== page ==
Deciding when to come to South Africa and what to bring with you are the most frequent questions I hear when someone it´s planning to come. Don’t panic, it’s totally normal. That’s why I’m going to advise you with couple of tips, that I’m sure you’ll appreciate when it comes to organising your trip.

In my opinion, there is not a better or a worse time to come, but it does depends a little what you want to do or visit, with whom and how you travel. Keep in mind that December and January is summer vacation time here, for the locals, and prices for accommodation, activities etc can vary upwards. Also there is much more car movement on the roads.

The first thing to keep in mind is that if you come from the northern hemisphere the seasons work opposite from the southern hemisphere. That is, if you plan to come during the European summer, it will be winter here. It seems obvious, but some of us expect to swim in the beaches of Cape Town, and I’m telling you now, don’t count on it if you come in August. South African summer goes from December to March, And winter goes from June to September.


Even following this indication, both, in winter and in summer the temperatures vary quite a bit depending on where in the country you are. It´s not the same the winter in the north that in the south. Note that you can find up to 7 different types of climate in South Africa, yes, you read right, up to 7 different types of climate and as different as, subtropical, arid, continental, dry etc. I know what you are thinking, the suitcase full of “just in case” can work well here. My advice is to bring a little bit of everything. More winter clothing if you come this time of the year and more summer clothing if you come from September to March, don´t forget your swimsuit/bikini, you will appreciate having a bath and relaxing by the pool on some occasion.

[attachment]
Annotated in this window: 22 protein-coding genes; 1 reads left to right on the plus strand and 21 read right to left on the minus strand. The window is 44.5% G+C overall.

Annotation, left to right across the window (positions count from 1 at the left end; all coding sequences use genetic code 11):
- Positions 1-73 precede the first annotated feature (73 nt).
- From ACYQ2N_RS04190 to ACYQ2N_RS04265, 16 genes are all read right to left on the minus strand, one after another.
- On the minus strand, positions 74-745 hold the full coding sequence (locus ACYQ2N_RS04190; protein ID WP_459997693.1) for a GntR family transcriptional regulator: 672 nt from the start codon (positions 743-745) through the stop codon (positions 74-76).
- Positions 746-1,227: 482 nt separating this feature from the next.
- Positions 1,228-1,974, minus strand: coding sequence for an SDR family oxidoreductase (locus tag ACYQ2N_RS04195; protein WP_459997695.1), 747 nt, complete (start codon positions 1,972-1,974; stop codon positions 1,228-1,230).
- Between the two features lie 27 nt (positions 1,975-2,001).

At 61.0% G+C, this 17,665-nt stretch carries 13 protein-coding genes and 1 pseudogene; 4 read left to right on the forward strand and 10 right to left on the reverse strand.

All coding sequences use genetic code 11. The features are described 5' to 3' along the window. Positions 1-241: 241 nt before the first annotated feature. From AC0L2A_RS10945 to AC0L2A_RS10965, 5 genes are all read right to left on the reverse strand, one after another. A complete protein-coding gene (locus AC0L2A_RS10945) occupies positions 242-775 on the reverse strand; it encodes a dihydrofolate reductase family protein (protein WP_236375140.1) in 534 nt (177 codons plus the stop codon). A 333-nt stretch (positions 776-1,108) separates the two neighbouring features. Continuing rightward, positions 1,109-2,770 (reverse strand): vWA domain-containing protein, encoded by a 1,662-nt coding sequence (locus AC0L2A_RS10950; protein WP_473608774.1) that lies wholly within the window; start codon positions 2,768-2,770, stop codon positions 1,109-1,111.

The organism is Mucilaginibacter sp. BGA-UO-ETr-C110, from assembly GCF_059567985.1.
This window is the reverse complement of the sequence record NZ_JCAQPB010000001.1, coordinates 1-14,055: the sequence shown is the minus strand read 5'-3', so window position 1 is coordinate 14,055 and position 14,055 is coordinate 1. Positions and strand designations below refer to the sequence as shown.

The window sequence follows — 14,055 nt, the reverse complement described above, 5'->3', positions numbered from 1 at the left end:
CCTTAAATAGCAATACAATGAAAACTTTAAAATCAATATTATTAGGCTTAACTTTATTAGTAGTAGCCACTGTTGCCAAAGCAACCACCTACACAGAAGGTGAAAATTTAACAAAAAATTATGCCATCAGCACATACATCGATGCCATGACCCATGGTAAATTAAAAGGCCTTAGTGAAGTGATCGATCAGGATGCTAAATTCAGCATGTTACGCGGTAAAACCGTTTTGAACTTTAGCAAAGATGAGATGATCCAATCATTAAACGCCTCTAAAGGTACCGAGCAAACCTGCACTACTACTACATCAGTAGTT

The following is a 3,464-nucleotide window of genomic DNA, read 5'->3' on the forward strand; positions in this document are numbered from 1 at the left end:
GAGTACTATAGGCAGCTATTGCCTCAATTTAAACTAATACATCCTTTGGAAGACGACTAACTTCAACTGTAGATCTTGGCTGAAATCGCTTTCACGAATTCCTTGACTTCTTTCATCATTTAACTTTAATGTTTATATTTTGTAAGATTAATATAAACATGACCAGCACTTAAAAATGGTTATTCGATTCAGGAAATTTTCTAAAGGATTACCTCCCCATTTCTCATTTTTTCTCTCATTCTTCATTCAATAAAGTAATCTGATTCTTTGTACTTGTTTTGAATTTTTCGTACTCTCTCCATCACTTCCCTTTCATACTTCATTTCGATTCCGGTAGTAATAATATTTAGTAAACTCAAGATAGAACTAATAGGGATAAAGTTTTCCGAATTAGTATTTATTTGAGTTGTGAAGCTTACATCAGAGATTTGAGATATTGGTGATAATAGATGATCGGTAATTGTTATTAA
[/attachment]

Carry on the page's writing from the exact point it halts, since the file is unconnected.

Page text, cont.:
If you are going on a safari, to wear comfortable, breathable and colour-neutral clothing is recommended. It is not necessary to dress like Indiana Jones style but we recommend khaki, brown and beige colours..

A comfortable closed shoe and a comfortable open shoe should be enough, but again, it depends on the type of trip you want to make. Include shower shoes if you plan to camp.


Another factor that can help you decide when to do your trip is the mosquitos season. Think that there are areas that are free-risk of Malaria even if you go in summer (high mosquito season). But other affected areas, is recommended to take precautions even if you are traveling during the low mosquito season (winter). If you are travelling with children, and want to go on safari, it will help you to know that there are some nature reserves in the country, not close to Kruger (high risk area), which are considered to be out of risk. but if you plan to visit Kruger national Park, you can read the post reason #2 to travel to South Africa: Kruger and Greater Kruger

You can bring mosquito/ bugs repellent and/or other general medicines, But know that you can also buy them here.

Sun protection is a good idea even in winter if you plan do safaris or hikes.

Sunglasses and hat or other head protection.

Included in the suitcase a raincoat. They are small and can save you in some situations.

In all accommodations there should be plugs adapters for charging mobile phones, camera batteries etc, otherwise you should be able to find them in supermarkets for less than €1/1$.

In almost all establishments in South Africa you can pay by card without any problem, but not in some street markets or souvenirs. Therefore, I recommend you to bring some cash especially for the first few days. The official currency is the Rand and some banks, airports change currency. Once here you’ll find exchange offices also in airports, big cities and most touristic places if you need to change more. Some establishments and souvenir stands accept euros and dollars, also.


At Caleidoscopio, we assist you and help you with all these doubts and we advise you taking into account these and other issues such as whether you are travelling alone or with your family and which activities might be more suitable for you.

That said, I hope these suggestions help you and we look forward to seeing you here soon. A greeting from South Africa, on a warm December day.

A greeting from the savannah,

Judit Ballester

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